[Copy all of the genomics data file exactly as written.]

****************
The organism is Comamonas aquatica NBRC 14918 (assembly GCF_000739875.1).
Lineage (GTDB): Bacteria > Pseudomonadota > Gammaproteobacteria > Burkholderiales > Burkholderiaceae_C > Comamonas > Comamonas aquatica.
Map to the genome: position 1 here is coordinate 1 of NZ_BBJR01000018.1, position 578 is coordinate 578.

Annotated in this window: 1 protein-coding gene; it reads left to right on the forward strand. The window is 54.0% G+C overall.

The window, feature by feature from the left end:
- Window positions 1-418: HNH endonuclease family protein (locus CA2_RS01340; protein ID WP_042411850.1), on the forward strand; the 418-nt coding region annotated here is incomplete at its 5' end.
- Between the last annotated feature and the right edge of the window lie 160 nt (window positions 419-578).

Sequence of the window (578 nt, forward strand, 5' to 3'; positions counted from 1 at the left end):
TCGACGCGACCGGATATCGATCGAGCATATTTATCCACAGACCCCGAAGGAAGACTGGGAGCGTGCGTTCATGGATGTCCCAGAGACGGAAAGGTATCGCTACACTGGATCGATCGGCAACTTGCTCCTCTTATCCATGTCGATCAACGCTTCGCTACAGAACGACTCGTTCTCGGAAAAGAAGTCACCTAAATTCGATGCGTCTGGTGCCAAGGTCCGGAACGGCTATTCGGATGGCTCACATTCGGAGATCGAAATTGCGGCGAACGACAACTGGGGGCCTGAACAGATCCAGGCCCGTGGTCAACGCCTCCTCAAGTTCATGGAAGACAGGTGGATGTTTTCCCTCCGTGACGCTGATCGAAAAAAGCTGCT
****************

The organism is Comamonas aquatica NBRC 14918 (assembly GCF_000739875.1).
Lineage (GTDB): Bacteria > Pseudomonadota > Gammaproteobacteria > Burkholderiales > Burkholderiaceae_C > Comamonas > Comamonas aquatica.
Map to the genome: position 1 here is coordinate 1 of NZ_BBJR01000018.1, position 578 is coordinate 578.

Annotated in this window: 1 protein-coding gene; it reads left to right on the forward strand. The window is 54.0% G+C overall.

The window, feature by feature from the left end:
- Window positions 1-418: HNH endonuclease family protein (locus CA2_RS01340; protein ID WP_042411850.1), on the forward strand; the 418-nt coding region annotated here is incomplete at its 5' end.
- Between the last annotated feature and the right edge of the window lie 160 nt (window positions 419-578).

Sequence of the window (578 nt, forward strand, 5' to 3'; positions counted from 1 at the left end):
TCGACGCGACCGGATATCGATCGAGCATATTTATCCACAGACCCCGAAGGAAGACTGGGAGCGTGCGTTCATGGATGTCCCAGAGACGGAAAGGTATCGCTACACTGGATCGATCGGCAACTTGCTCCTCTTATCCATGTCGATCAACGCTTCGCTACAGAACGACTCGTTCTCGGAAAAGAAGTCACCTAAATTCGATGCGTCTGGTGCCAAGGTCCGGAACGGCTATTCGGATGGCTCACATTCGGAGATCGAAATTGCGGCGAACGACAACTGGGGGCCTGAACAGATCCAGGCCCGTGGTCAACGCCTCCTCAAGTTCATGGAAGACAGGTGGATGTTTTCCCTCCGTGACGCTGATCGAAAAAAGCTGCT